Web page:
What you can drive
Vehicle weights explained
As well as your age, the different vehicle categories on your driving licence tells you what type of vehicle you are able to drive. These categories are also determined by the weight of the vehicle.
The unladen weight of any vehicle is the vehicles own weight when not carrying any goods or burden. This is:
- inclusive of the body and all parts which are necessary to or ordinarily used with the vehicle or trailer when working on a road
- exclusive of water, fuel or accumulators used for the purpose of the supply of power for the propulsion of the vehicle
Maximum authorised mass
The term maximum authorised mass (MAM), which is also known as gross weight and permissible maximum weight, is the maximum weight of the vehicle that may be used on the road including the maximum load the vehicle may safely carry. This is normally shown on a plate fitted to the vehicle.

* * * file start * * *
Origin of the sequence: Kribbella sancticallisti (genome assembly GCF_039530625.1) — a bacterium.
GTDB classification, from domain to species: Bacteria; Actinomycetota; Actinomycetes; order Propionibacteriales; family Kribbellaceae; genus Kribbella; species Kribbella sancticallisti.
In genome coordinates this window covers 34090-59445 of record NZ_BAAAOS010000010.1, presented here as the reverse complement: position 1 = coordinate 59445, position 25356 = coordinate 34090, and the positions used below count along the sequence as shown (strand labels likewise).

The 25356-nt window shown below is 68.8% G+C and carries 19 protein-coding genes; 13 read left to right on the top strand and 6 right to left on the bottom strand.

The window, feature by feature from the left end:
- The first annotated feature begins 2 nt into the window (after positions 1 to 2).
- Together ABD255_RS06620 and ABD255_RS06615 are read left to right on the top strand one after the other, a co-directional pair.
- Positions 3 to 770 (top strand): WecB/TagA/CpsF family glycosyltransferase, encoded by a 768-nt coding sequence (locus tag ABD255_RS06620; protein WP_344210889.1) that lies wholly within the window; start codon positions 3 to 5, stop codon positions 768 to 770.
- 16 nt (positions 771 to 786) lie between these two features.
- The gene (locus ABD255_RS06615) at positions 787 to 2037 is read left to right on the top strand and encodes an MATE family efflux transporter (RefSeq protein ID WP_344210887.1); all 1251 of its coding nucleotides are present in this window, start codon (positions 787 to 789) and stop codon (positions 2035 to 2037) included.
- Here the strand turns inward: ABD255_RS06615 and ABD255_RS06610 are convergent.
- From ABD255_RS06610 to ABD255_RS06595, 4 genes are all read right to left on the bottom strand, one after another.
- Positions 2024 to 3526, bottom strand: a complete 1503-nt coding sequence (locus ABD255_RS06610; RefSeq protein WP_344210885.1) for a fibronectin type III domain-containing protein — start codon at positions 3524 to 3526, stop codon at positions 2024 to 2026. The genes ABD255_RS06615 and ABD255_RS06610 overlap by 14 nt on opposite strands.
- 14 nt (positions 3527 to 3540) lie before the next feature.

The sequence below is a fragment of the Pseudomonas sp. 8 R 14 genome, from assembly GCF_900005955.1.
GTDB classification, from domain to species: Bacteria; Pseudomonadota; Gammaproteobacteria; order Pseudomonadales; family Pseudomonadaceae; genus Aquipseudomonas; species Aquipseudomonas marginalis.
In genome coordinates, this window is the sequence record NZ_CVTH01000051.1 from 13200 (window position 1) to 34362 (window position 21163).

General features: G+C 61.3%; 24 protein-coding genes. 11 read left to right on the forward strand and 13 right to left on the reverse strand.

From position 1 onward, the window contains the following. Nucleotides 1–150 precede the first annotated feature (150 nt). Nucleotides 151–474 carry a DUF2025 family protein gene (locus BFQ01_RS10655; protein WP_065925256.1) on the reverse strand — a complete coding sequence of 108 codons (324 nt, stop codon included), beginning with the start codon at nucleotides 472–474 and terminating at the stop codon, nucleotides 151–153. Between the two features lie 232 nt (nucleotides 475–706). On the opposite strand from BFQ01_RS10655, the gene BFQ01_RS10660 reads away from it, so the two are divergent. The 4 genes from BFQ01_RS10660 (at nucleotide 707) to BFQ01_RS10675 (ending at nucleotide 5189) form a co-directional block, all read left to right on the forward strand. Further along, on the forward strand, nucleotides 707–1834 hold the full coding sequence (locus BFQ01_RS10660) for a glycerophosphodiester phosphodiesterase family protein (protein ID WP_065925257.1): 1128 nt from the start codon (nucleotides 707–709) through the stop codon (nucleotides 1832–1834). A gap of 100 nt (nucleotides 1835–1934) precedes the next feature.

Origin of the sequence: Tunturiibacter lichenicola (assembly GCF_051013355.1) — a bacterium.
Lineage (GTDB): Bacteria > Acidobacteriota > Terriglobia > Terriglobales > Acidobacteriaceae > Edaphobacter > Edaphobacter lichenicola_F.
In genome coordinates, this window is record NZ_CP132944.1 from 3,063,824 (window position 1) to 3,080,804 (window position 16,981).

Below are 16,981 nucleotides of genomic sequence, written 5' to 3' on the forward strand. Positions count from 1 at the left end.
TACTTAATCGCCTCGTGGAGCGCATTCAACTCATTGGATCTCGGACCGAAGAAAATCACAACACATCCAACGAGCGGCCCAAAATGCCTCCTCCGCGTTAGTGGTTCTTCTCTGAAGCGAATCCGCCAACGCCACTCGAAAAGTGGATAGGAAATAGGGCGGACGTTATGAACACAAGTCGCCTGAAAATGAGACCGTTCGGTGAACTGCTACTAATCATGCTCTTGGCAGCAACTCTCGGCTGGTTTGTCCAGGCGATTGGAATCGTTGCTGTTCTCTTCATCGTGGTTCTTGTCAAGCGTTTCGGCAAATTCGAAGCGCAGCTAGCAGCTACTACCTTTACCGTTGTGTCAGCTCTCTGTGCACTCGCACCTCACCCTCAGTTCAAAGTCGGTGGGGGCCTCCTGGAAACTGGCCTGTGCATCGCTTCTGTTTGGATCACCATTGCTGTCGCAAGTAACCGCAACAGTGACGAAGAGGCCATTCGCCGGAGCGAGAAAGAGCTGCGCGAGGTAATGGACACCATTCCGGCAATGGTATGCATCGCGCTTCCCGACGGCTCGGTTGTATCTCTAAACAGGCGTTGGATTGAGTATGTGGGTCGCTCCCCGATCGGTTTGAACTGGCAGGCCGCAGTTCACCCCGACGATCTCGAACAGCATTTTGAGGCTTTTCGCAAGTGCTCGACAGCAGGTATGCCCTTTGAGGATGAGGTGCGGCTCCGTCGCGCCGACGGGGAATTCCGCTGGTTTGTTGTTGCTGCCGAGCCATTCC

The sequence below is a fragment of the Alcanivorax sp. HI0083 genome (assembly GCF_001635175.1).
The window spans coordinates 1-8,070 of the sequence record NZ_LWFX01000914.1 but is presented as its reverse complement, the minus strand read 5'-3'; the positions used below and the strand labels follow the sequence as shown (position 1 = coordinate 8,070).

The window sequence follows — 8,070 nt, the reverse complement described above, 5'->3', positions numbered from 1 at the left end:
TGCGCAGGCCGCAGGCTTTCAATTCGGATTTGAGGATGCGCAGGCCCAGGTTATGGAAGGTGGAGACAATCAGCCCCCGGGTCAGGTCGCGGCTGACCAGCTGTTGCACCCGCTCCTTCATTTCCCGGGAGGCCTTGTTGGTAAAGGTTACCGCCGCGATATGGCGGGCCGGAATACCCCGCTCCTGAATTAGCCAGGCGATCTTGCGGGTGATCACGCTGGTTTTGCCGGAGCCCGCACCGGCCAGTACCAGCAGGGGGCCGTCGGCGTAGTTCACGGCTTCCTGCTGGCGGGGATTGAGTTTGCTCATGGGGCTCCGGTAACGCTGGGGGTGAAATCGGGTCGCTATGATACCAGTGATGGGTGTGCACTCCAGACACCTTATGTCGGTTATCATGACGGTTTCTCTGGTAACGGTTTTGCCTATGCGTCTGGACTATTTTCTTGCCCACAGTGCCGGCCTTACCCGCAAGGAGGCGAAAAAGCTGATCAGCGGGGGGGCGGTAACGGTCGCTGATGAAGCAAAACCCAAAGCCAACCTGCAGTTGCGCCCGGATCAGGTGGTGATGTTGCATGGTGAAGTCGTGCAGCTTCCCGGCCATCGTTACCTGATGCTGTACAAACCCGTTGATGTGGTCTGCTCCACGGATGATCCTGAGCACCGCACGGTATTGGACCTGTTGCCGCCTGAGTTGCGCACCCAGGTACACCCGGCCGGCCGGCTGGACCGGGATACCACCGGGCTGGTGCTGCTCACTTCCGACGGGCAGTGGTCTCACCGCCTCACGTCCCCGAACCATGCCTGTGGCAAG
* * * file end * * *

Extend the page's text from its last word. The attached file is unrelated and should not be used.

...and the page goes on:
If a vehicle is unlikely to be used at its potential maximum weight most vehicles may be downplated, i.e. the vehicles springs or other components can be changed, so that only a lighter load can be carried. The maximum authorised mass or gross weight is a factor in determining what driving entitlement is required.
The maximum authorised mass should be shown on the departments manufacturing plate fitted to the vehicle. This means the marking on a goods vehicle, by means of a ministry Plate, showing the maximum weights for that particular vehicle eg maximum authorised mass, and in certain cases, train weight.
Train weight is the combined MAM of the vehicle and the trailer it is pulling.
All enquiries concerning maximum weights of rigid vehicles, trailers and articulated combinations should be referred to:Helpful contacts
Vehicle Standards and Engineering Division
Address Great Minster House
76 Marsham Street